Joseph McCarthy was famous for his anti-communist rhetoric that resulted in the emergence of a trend called McCarthyism. In one of his speeches, the politician outlines his anti-communist agenda and calls for immediate measures that had to be undertaken by the government and by the people of the United States. In the speech delivered in West Virginia on February 9, 1950, McCarthy expressed his concerns regarding the major threats associated with the spread of communism in the world and within the USA.
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When describing communist nations, McCarthy stated that those were atheistic countries ready to attack due to their ideology. The politician stressed that those people and especially their leaders had no morality and longed for the destruction of the Western world (McCarthy, 1950). The congressman referred to Stalin’s words concerning the world revolution and the future collision of the communist and Christian states. It is noteworthy that McCarthy focused on faith rather than economic or political agendas. This choice may be explained by his desire to appeal to his audience and gain people’s support.
One of the peculiarities of this speech is its emotional load, exaggeration, and lack of evidence. He provided figures as to the spread of communism and named several traitors (as he put it). However, when mentioning the number of people pertaining to the communist camp, he spoke about millions of people who were under the direct influence of communists. His estimates were far from being true, and he never noted the exact countries or nations.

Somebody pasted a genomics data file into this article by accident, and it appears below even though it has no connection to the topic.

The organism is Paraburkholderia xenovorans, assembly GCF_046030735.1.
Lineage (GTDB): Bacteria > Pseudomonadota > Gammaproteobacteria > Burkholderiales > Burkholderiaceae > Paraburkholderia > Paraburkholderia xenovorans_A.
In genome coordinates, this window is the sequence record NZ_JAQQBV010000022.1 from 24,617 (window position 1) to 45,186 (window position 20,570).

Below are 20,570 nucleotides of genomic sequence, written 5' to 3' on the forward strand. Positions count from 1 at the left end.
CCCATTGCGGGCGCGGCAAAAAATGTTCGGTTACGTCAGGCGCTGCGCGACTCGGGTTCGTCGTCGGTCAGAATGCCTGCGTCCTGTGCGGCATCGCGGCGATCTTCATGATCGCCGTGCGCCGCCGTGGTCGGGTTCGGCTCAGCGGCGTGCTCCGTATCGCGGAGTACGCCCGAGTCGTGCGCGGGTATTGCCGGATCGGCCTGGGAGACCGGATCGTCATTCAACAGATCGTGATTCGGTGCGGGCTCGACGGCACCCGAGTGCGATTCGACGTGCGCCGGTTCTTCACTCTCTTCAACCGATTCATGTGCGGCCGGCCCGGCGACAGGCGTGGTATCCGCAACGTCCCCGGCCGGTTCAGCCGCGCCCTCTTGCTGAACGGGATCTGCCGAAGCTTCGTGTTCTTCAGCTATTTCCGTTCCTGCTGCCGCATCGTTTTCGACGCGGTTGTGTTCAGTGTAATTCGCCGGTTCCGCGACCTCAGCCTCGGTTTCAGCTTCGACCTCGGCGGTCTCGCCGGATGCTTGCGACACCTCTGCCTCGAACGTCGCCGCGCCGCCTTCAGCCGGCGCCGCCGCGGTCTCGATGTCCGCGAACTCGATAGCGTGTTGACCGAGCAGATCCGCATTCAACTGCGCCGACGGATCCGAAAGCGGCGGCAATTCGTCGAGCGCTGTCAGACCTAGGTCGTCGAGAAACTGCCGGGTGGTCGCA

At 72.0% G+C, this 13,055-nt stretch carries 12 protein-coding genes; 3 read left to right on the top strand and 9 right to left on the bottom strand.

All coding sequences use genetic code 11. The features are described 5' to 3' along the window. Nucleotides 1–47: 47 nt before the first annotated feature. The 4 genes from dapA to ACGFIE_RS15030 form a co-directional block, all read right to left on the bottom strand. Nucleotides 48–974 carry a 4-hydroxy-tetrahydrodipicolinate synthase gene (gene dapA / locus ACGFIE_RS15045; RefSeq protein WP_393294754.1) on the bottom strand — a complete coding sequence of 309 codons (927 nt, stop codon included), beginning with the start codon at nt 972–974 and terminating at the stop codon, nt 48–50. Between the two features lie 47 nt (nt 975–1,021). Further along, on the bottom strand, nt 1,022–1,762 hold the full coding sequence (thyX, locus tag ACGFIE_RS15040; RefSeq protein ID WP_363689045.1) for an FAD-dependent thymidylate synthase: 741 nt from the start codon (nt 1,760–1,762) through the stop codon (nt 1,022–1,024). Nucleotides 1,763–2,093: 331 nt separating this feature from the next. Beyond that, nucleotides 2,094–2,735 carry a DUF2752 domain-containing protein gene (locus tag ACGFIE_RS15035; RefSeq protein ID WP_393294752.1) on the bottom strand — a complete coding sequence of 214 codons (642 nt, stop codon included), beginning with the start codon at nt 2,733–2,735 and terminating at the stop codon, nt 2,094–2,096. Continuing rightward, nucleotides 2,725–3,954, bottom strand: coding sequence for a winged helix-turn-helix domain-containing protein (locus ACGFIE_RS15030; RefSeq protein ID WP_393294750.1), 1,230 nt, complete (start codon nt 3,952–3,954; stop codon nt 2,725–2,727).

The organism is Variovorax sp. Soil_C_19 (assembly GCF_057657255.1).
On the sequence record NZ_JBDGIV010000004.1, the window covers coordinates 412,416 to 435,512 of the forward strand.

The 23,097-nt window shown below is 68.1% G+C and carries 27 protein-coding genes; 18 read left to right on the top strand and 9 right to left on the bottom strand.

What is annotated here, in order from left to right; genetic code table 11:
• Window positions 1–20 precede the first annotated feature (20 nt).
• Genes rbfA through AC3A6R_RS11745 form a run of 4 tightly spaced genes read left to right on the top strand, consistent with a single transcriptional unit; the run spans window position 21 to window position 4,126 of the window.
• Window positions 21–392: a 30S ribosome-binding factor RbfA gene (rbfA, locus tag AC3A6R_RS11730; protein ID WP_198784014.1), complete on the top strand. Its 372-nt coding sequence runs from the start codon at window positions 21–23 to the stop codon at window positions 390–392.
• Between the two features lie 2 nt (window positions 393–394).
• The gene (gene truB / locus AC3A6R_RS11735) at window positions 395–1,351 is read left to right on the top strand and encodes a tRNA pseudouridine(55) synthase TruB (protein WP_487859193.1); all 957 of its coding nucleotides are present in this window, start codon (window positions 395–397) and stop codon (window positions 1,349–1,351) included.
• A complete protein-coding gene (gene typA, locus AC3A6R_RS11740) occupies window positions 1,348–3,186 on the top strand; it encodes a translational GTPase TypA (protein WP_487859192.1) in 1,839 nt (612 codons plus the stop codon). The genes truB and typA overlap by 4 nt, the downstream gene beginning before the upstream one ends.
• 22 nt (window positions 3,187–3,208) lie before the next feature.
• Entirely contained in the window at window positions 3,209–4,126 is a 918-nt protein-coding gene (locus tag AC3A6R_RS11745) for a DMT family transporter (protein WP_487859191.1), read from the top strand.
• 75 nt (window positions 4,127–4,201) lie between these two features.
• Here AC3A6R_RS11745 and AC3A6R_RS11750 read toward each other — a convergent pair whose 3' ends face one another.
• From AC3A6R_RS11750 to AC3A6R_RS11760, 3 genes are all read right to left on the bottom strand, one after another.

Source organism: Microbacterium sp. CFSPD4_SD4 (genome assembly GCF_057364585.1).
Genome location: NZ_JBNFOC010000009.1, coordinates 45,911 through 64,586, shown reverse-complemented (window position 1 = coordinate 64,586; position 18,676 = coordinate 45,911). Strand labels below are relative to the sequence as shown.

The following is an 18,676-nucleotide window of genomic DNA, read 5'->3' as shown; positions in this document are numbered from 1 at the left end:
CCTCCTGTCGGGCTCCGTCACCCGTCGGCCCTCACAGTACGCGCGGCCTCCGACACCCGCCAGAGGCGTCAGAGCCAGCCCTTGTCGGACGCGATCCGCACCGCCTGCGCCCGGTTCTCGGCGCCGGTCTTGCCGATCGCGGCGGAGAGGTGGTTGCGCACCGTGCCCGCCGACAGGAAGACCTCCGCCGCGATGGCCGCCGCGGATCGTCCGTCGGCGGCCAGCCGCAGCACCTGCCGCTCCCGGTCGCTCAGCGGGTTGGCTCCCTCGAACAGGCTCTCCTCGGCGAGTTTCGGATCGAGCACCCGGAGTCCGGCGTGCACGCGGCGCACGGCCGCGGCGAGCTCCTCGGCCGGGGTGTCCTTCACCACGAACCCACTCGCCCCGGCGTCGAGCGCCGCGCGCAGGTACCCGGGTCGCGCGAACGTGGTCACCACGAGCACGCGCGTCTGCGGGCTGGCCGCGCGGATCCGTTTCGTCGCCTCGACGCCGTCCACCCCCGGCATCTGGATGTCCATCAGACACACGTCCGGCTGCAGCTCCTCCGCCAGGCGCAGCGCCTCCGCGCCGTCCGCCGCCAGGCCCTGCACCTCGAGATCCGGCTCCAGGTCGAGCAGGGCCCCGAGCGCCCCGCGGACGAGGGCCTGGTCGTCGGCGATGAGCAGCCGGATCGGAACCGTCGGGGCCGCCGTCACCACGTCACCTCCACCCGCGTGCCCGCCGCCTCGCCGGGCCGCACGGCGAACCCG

When referring to the words of Soviet leaders, McCarthy did not provide the context, which makes his conclusions questionable or even invalid. Due to these weaknesses, his speech can be seen as a set of threats rather than an analysis of the political situation in the world.
It is possible to draw parallels between McCarthy’s words regarding communism and Islam especially in the aftermath of the 9/11 bombings. Politicians often distort facts and exaggerate the role this religion plays in US society. They describe various threats associated with Islam and concentrate on potential wars in the Christian world. They do not bother explaining the essence of the religion and the way the vast majority of people practicing it live. They do not shed light on the values those people share. American politicians draw public attention to extremists and their acts, which contributes to the development of anti-Islamic rhetoric in the United States.
In conclusion, it is necessary to note that drawing lines between anti-communist and anti-Islam rhetoric is valid. People who lived in the 1950s and people living in the 2010s are bombarded with similar messages that artificially divide the world into different camps. This approach is detrimental as it prevents nations from collaborating and being committed to a common goal. It is important to abandon this practice and try to focus on similarities between individuals and religions that can bring unity rather than things that make people hostile.
McCarthy, J. (1950). “Enemies from within” speech delivered in Wheeling, West Virginia (1950). Web.
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